Optimism

I wrote this a couple weeks ago, just before the Canadian Championships. There was no time for any editing, but I planned to publish it later, regardless of my results in Ottawa. Optimism does not protect us from future surprise or disappointment. It does not guarantee anything. But it prevents us from suffering any circumstances that do not actually transpire. It allows us to be hopeful and experience happy anticipation in the present. 

 The view from here... Ottawa at night.

The view from here... Ottawa at night.

I am sitting in bed looking out at the setting sun over downtown Ottawa, winding down for the night. The Canadian Championships start tomorrow, and as the the qualifier for the World Championships next month this is the most important meet of my season so far.  

Every year the national championships are filled with anxiety, pressure, and dread. I have always feared failure at this meet in particular because the potential for disappointment is so high - the possibility of *not* qualifying for the Worlds, or the Olympics, depending on the year. Even as I have matured as an athlete, re-adjusted my priorities and stopped chasing goals single-mindedly, the Canadian Championship meet has always been a dark cloud on the horizon. That is, until now. 

Earlier this spring as the trip to Ottawa approached, a familiar wave of dread washed over me and I attempted to change my outlook. My husband, Antonio, would be using vacation days to travel with me and support me, as he always does. Nationals are such a heavy burden for me that he has become accustomed to dealing with a highly anxious and stressed out athlete/wife. This year I just wanted him to have some fun during his vacation, so we planned a road trip from Michigan to Toronto, and then on to Ottawa. We booked nice hotels and great restaurants and planned to do some shopping with the money we saved on plane tickets. We looked forward to the trip for weeks. 

And now, it’s time to race. At some point I realized my happy anticipation was not only for our fun road trip plans, but also for the actual competition. I am excited to race, and that is significant.

I tend to be pessimistic even though nothing really bad has ever even happened to me.  In 5 years I have never missed a Canadian team and have never been sidelined due to injury. Even the disappointments I have had have proven to be valuable for learning and growth, and yet I always deal with fear of failure. It doesn't make sense -  God has always been so good to me and has given me so much, and still I expect disappointment, failure, and sadness. These thoughts are what prompted me to seek help from a sport psych almost 4 years ago. Since then I have learned many ways to manage my negative thoughts, and have made a lot of progress. In this battle I asked God to make me optimistic. Especially over the past year my prayers have been filled with the same request: that God would help me instinctively, naturally, expect something good to happen.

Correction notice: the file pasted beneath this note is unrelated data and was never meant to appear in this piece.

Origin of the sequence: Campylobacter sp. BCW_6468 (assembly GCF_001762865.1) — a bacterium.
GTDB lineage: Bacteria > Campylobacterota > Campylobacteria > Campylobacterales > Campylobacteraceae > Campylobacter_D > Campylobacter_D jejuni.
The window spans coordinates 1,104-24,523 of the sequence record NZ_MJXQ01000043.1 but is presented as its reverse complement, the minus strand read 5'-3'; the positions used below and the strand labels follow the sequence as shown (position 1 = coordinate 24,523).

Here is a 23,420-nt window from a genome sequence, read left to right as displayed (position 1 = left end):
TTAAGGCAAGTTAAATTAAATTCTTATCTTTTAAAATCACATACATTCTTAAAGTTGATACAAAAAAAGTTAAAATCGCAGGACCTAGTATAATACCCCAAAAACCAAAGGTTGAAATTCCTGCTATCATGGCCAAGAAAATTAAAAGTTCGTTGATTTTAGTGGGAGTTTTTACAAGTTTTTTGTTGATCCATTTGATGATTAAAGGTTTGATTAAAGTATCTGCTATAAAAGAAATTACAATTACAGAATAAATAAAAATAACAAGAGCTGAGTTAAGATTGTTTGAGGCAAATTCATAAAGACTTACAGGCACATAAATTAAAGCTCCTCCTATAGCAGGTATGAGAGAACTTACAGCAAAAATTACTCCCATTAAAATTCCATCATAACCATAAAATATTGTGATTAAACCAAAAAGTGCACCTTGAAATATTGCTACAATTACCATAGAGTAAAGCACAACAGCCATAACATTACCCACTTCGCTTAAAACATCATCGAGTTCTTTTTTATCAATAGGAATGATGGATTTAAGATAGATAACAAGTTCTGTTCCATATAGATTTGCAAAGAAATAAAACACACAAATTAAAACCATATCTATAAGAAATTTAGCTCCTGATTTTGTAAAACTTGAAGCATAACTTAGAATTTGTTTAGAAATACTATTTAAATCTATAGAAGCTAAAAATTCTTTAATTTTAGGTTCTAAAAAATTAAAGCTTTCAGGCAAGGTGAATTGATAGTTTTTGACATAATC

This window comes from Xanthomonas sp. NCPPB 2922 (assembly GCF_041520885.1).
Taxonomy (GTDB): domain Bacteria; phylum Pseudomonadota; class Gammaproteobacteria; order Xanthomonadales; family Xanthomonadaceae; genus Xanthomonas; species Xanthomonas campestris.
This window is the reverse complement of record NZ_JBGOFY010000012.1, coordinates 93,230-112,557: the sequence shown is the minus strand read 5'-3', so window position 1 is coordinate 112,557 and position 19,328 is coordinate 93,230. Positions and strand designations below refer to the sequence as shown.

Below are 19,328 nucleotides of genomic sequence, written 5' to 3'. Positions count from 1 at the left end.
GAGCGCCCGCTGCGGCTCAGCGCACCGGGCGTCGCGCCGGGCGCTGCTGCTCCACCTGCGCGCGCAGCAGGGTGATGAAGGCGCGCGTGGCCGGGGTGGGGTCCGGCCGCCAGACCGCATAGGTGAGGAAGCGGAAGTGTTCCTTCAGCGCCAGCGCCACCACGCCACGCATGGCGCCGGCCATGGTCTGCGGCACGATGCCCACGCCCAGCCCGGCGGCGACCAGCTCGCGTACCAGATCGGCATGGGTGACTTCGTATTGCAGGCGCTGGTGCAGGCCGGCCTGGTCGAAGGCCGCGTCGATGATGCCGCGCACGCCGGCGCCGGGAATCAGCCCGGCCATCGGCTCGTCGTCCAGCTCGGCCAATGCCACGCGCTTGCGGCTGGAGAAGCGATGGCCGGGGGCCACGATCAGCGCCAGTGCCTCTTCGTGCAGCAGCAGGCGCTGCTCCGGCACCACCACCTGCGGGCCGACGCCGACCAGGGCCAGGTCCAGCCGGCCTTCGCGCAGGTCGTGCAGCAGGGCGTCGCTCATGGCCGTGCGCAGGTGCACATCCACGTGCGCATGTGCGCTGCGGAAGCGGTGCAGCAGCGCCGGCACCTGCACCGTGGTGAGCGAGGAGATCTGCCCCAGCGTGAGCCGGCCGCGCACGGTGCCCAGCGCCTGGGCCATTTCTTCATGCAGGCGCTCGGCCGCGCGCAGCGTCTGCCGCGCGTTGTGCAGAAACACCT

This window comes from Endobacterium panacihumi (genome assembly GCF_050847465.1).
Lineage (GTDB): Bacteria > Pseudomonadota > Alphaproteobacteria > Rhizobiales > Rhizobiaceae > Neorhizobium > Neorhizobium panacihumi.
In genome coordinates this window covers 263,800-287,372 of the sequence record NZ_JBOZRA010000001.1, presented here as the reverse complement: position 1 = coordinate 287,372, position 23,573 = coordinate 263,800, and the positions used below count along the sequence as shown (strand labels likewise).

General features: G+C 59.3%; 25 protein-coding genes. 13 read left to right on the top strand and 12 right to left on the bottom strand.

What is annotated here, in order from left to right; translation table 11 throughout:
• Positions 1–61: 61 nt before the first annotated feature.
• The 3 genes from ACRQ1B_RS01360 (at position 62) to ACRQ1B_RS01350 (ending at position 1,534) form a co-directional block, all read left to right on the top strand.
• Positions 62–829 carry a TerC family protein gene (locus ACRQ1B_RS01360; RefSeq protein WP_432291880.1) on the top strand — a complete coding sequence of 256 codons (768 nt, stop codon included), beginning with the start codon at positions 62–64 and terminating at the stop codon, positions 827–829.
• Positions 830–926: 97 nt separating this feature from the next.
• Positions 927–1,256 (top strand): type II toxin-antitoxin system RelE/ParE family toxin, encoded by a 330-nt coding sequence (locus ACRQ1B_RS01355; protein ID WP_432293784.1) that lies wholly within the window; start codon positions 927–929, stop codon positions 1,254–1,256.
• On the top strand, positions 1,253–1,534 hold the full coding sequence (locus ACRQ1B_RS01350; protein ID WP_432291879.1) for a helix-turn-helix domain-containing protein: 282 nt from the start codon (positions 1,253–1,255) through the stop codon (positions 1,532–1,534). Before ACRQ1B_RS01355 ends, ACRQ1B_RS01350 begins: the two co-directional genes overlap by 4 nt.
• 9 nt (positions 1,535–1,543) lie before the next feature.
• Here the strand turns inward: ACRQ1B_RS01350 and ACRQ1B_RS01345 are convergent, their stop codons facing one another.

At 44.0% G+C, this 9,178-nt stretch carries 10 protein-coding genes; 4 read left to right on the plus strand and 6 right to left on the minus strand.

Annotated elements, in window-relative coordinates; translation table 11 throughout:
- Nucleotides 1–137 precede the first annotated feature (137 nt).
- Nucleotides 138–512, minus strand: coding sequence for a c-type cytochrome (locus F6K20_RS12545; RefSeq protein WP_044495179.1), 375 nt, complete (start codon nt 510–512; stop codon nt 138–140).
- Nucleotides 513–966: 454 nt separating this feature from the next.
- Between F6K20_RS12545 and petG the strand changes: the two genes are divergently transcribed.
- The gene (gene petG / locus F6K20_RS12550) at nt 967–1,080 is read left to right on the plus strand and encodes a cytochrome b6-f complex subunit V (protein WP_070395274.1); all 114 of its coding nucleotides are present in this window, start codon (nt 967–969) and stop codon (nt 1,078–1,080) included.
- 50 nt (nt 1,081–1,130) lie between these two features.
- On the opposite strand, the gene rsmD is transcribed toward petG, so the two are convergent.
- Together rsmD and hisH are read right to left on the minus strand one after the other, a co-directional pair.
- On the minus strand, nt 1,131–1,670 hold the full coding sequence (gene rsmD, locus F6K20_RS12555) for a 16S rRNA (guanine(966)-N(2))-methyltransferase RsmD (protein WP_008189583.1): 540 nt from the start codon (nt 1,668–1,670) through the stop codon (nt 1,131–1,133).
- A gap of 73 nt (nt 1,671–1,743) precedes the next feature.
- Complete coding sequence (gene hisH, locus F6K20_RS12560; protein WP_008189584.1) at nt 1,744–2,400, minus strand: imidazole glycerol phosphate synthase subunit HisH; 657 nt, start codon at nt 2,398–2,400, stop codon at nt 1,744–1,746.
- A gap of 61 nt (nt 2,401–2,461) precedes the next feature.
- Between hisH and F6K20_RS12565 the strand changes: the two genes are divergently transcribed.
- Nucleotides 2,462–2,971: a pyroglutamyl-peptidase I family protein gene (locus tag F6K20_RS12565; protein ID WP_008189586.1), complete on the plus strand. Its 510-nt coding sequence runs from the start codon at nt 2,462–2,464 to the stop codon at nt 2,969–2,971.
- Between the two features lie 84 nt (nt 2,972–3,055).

Tonight, instead of guarding against "worst case scenarios," my mind is full of possibilities of what could go right. I don’t know if I will win or if I will qualify for the World Championships, but I would bet on me. Regardless of the outcome, my preparation has been great and I am confident that my performance will be great as well. If I get beat it means that the other women also have great runs because that’s what it will take to beat me. 

Even as I write, these positive thoughts seem somewhat foreign to me. They have never come naturally until now. Instead of celebrating the joy of a long-sought answer to prayer, I tried to brush off this positivity as no big deal, thinking that my optimism was because my training has been going really well. Or because only 3 people have world standard which means chances are good that I can make the team this year.

But no - good health, good preparation and my chances on paper have never made me optimistic. (There have been years where I've had a better buildup of training or there's been less competition and I still dreaded race day.) At most, these factors have been tools used to combat my dread and anxiety by discipline and sheer will. But the reason I am optimistic tonight is because God has granted my request. He has made me genuinely, deep down, optimistic for this meet. Are my struggles forever behind me? Likely not, but I hope God will continue this transformation... because it’s great! I can’t wait to race. It’s going to be good.

 Running in the final at the 2017 Canadian Championships.

Running in the final at the 2017 Canadian Championships.

I ended up placing 3rd in Ottawa, and on July 18 was named to Team Canada for the World Championships in London next month. The first round of the 1500m is scheduled for August 4.

I sought the LORD, and he answered me. He delivered me from all my fears.
Those who look to him are radiant...
— Psalm 34:4-5